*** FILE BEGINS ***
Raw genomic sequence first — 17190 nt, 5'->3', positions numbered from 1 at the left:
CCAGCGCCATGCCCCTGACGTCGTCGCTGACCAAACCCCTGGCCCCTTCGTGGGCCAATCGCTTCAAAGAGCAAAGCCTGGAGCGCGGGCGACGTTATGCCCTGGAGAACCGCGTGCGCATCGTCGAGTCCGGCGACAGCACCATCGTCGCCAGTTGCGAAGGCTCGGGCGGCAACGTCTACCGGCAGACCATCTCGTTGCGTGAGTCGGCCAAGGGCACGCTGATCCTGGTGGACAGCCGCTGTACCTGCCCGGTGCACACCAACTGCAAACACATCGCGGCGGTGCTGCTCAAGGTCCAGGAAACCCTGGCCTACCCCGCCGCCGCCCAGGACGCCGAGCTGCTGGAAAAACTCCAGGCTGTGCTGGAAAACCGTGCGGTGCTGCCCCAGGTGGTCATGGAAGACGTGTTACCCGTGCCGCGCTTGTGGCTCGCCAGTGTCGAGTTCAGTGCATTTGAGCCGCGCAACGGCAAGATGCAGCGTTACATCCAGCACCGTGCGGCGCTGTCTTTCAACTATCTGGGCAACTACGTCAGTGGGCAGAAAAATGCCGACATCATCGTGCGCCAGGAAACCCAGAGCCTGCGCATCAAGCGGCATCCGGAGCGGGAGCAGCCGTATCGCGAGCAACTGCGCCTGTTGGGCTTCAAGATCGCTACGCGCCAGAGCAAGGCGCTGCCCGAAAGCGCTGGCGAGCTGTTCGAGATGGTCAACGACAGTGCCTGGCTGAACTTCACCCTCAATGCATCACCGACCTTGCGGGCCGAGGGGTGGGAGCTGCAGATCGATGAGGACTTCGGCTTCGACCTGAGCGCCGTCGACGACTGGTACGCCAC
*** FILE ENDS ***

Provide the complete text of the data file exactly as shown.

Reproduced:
Raw genomic sequence first — 17190 nt, 5'->3', positions numbered from 1 at the left:
CCAGCGCCATGCCCCTGACGTCGTCGCTGACCAAACCCCTGGCCCCTTCGTGGGCCAATCGCTTCAAAGAGCAAAGCCTGGAGCGCGGGCGACGTTATGCCCTGGAGAACCGCGTGCGCATCGTCGAGTCCGGCGACAGCACCATCGTCGCCAGTTGCGAAGGCTCGGGCGGCAACGTCTACCGGCAGACCATCTCGTTGCGTGAGTCGGCCAAGGGCACGCTGATCCTGGTGGACAGCCGCTGTACCTGCCCGGTGCACACCAACTGCAAACACATCGCGGCGGTGCTGCTCAAGGTCCAGGAAACCCTGGCCTACCCCGCCGCCGCCCAGGACGCCGAGCTGCTGGAAAAACTCCAGGCTGTGCTGGAAAACCGTGCGGTGCTGCCCCAGGTGGTCATGGAAGACGTGTTACCCGTGCCGCGCTTGTGGCTCGCCAGTGTCGAGTTCAGTGCATTTGAGCCGCGCAACGGCAAGATGCAGCGTTACATCCAGCACCGTGCGGCGCTGTCTTTCAACTATCTGGGCAACTACGTCAGTGGGCAGAAAAATGCCGACATCATCGTGCGCCAGGAAACCCAGAGCCTGCGCATCAAGCGGCATCCGGAGCGGGAGCAGCCGTATCGCGAGCAACTGCGCCTGTTGGGCTTCAAGATCGCTACGCGCCAGAGCAAGGCGCTGCCCGAAAGCGCTGGCGAGCTGTTCGAGATGGTCAACGACAGTGCCTGGCTGAACTTCACCCTCAATGCATCACCGACCTTGCGGGCCGAGGGGTGGGAGCTGCAGATCGATGAGGACTTCGGCTTCGACCTGAGCGCCGTCGACGACTGGTACGCCAC